ME: What was your initial reaction to the theme of "Feral Creatures" and from where did you draw inspiration for this show?
JC: I was already working on a concept for a series titled "Feral" when I was contacted to participate in the "Feral Creatures show at Modern Eden. I have had a long-time fascination with feral children mythology, lore, and the occasional confirmed account. The idea of animals or people reverting to a more "wild" state is simultaneously romantic and haunting and I played with that duality while concepting my pieces for this show.
ME: Do you have any wild animal stories?
JC: I spent the early years of my life growing up in various countries abroad; most notably I spent a couple years in Nairobi, Kenya. Our van got stuck in mud in a nature park at dusk and we had to walk five miles back to the Ranger Station to get help. By the time we arrived at the station my grandmother's lips were blue with cold and we spent the night there, sleeping on cement slabs. The next morning when we awoke and walked back to collect our van we saw dozens of lion tracks- we had been stalked all the way to the ranger station the night before and were very lucky to have arrived before nightfall.
ME: What is your art process?
JC: List-making and the meaning of words are very important to my process. I usually begin concepting by making lists of ideas, colors, emotive words, motifs, etc. I take these lists and try to come up with a single word or a short phrase that concisely describes my idea for the piece and use that as a decision making tool as I begin sketching. I take my rough sketch and transfer the drawing to a high quality paper using a light-box, and then mount the paper to a board so that I can paint on it without any warping or inconsistencies. I use a variety of media but my most common technique is to establish initial tones with thin washes of waterproof india ink and then go on top of that with layers of gouache to build up color and depth. Of late I have become very fond of plein-air painting with gouache and I incorporate that into the backgrounds of my pieces.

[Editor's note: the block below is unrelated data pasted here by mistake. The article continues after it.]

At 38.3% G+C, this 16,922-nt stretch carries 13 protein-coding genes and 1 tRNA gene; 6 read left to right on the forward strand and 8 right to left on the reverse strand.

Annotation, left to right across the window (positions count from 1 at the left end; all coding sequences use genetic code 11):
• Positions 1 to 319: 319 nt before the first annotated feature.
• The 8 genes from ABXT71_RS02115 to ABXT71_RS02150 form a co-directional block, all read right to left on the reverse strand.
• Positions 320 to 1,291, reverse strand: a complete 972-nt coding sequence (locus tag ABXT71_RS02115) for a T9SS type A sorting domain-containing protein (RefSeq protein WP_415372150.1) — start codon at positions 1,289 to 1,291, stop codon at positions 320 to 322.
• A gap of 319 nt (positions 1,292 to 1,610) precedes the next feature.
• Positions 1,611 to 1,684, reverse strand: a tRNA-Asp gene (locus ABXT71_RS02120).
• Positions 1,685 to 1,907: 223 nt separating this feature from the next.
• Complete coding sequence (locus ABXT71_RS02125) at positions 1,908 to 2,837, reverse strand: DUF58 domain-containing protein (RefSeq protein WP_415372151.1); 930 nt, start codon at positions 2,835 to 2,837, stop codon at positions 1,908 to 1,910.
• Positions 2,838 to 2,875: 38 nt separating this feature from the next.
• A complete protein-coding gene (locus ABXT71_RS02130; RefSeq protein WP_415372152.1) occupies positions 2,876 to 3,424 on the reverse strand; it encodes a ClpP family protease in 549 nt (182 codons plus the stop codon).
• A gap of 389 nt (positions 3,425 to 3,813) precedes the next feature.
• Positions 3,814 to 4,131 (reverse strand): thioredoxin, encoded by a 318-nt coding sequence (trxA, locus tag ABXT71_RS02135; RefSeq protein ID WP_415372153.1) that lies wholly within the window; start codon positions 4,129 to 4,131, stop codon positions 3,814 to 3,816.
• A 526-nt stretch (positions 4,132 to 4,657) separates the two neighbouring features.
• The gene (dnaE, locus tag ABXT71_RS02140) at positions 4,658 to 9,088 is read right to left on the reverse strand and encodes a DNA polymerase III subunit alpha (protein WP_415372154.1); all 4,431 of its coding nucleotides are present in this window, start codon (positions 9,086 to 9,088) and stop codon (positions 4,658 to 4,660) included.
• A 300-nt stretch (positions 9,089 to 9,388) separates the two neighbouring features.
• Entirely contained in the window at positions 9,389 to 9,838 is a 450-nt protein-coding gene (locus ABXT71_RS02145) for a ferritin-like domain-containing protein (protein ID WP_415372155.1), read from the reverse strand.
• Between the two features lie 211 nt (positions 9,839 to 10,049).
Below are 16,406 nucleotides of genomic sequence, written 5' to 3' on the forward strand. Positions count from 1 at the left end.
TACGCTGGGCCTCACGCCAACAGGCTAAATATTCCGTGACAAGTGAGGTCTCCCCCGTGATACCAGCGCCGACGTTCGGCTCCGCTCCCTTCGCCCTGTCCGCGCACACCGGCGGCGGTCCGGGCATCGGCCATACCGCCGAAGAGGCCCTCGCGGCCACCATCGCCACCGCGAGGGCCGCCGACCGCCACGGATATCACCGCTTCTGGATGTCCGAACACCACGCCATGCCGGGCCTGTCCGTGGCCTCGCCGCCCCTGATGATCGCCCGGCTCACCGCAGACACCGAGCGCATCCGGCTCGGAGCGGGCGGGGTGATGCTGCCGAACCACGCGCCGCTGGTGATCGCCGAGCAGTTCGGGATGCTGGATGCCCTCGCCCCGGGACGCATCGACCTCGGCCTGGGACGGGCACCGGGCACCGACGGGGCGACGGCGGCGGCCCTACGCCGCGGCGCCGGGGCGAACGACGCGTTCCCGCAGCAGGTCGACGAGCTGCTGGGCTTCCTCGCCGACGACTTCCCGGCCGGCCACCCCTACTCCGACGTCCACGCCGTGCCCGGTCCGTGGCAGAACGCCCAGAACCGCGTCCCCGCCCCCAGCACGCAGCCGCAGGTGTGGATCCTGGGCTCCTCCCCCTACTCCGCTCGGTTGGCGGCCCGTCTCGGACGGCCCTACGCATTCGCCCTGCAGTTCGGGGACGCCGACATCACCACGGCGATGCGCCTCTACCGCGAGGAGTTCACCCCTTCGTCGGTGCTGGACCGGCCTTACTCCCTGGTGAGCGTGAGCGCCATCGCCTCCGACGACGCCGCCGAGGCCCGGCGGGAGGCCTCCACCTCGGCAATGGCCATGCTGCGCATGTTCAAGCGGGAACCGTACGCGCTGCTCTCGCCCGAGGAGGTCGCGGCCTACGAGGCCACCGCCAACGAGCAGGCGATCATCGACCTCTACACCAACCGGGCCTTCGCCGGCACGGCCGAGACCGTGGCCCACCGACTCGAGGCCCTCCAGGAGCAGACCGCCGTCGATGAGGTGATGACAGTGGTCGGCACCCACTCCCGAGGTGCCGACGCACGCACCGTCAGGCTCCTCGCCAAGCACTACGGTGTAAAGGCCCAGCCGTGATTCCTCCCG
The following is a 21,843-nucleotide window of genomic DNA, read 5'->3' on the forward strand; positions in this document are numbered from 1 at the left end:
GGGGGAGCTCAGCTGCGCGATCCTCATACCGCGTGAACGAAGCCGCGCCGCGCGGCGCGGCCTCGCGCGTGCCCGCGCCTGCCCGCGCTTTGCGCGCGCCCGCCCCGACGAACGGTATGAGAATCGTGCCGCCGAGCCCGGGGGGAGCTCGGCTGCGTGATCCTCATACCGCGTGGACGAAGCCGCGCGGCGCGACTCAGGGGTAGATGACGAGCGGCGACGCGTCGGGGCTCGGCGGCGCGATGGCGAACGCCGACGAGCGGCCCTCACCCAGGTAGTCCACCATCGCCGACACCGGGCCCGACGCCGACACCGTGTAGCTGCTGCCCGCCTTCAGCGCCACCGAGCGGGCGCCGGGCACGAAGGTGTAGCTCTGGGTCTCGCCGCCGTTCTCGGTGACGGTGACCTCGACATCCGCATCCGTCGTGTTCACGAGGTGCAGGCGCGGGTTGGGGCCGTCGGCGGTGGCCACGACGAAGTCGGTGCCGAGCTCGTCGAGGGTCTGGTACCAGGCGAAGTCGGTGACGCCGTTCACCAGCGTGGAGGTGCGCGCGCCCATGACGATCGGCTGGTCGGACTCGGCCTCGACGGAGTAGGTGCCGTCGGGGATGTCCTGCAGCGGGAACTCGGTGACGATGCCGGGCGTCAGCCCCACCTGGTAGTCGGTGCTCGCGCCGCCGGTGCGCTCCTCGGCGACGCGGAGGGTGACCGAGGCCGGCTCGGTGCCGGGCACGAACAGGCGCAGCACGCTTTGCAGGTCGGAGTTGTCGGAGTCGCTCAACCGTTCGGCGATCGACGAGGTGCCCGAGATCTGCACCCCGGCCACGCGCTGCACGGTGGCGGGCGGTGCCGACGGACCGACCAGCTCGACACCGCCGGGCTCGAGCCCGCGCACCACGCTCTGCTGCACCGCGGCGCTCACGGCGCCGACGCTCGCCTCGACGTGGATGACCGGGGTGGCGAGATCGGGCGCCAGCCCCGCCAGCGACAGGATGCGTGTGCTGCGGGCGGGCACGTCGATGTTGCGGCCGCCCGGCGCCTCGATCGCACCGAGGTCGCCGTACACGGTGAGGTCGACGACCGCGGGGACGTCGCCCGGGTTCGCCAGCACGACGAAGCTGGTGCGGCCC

ME: What’s your daily life like? What are some things you do when you’re not painting / making art?
JC: When I am not working on gallery work I am making a living as a freelance illustrator often for print/motion studios here in Los Angeles where I currently reside. I like to hike and camp and I try to go on one camping trip a month to get out into nature and paint and explore.
ME: What artists most inspire you (alive or dead)?
Aunia Kahn is a multi-faceted creative entrepreneur and a globally awarded, collected, and exhibited figurative artist/photographer, published author, instructor, and inspirational speaker. We asked Aunia a few questions for her artist of the day feature at the gallery.
Since childhood my family inspired me to embark on various creative journeys such as music, poetry, and theater, which are hereditary to the creative approaches I use in my artwork today. From a young age I wrote and performed songs and poetry, as well as acted in a local theater with my whole family. When I came to the US to study art, I joined the school called Safehouse Atelier, which focused on traditional academic drawing and painting, as well as digital concept art.
On February 12, we opened Secret Hallway the highly anticipated solo exhibition from Oakland-based artist Nadezda. Focusing on narratives carefully gathered from the hidden chambers of her imagination and transformed into dreamscapes, her multifaceted artworks are the intimate windows into the inner world of her peculiar characters and creatures.